Masta Gardener/Farmer; what application/applications do/would you engage in to attain your NPK naturally and, can you do this without the use of compost?
    Also; what techniques (inclusive of plant types) would you encourage while the intended crops are ongoing?. I am referring to commercial production regarding both/all of my questions.
    Also; how would you protect your intended crops which are on a rotational basis ( with regards again to an commercial or large farm production intention) against the myriad of possible bugs for any given area or crops. For instance; would you consider using/planting large plantings within the rows or would you dedicate rows of say leeks/onions interspersed as rows of their own plantings as a possible deterrent.? I realize the complexity of the question especially with regards to having over head spray(sprinklers) or drip for irrigation.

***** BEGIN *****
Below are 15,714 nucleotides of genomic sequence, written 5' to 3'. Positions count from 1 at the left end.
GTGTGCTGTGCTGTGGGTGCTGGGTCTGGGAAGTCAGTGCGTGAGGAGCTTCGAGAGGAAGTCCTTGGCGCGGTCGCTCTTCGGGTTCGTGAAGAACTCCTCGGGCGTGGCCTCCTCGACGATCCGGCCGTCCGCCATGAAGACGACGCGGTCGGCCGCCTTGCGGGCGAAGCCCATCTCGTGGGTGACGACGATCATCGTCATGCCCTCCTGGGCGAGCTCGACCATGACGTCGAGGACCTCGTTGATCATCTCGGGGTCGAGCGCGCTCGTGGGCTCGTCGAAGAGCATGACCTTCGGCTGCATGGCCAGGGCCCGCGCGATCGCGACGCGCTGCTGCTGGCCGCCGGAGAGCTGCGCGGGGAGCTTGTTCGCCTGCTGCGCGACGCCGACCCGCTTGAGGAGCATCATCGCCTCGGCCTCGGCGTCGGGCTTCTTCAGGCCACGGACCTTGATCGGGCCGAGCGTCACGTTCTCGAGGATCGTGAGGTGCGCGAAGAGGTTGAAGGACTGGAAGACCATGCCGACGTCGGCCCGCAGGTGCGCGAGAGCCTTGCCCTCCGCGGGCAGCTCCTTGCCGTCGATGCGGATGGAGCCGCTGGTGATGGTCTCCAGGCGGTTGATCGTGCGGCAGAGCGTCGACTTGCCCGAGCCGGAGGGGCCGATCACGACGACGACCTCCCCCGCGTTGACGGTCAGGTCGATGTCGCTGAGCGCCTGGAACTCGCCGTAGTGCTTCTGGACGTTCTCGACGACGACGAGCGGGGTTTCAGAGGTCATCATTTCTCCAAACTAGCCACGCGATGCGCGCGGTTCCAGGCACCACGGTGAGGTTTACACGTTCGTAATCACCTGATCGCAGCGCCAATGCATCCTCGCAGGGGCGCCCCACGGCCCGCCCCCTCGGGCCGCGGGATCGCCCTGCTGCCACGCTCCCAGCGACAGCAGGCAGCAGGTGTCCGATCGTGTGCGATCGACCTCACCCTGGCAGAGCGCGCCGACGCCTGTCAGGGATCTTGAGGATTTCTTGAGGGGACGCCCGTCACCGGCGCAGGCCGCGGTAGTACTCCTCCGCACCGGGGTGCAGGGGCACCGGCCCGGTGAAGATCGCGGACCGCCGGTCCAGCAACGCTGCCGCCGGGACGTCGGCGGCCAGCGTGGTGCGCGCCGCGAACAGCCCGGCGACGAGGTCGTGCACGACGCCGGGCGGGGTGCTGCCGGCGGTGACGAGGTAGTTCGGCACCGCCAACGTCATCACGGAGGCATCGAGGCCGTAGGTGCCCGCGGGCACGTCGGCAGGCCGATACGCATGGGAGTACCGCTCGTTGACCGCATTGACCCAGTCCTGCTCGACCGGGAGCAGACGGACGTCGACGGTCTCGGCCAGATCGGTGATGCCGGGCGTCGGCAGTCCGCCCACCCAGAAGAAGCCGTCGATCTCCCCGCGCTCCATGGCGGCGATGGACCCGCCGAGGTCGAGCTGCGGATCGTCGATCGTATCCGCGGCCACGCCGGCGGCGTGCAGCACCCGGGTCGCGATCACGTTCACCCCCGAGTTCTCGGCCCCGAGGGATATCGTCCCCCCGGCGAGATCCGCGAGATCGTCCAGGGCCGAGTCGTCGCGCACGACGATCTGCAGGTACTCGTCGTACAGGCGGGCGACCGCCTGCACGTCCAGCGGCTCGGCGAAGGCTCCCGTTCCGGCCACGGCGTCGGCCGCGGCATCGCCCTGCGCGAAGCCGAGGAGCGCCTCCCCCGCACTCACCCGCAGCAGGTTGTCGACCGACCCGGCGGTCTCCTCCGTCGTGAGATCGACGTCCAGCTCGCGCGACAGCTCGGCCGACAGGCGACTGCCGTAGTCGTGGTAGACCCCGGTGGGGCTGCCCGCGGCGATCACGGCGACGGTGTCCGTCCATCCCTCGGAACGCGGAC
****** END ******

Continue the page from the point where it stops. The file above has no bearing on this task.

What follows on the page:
What are your convictions towards the use of the mini-hoop covers? Would you consider using them early/late/frost protect/bug deterrent/extra heat early for tomatoes?
    Also; where would one look to connect with people for to lease land for farming? I am interested n growing north of the the G. Gate Bridge and as far north as say Healdsurg? I have most of the equipment with many years of marketing and farming with good resume. I am having a helluva time connecting. The CaFarmLinks have proven ineffective and believe they are under funded, over worked and bogged down as a bureaucracy.
    I would appreciate your responses either here or even a phone conversation if you wish. 415-601-3218

  • Pat Turner says:

    I’ve got a couple of questions. I’m 70+, on my own & on a fixed income, with a bit of arthritis, sublaxed spine and loss of strength in my hands. The pictures of preparing the soil in John’s book were ‘painful’ and overwhelming to think about. How can I manage to set up a system such as John suggests?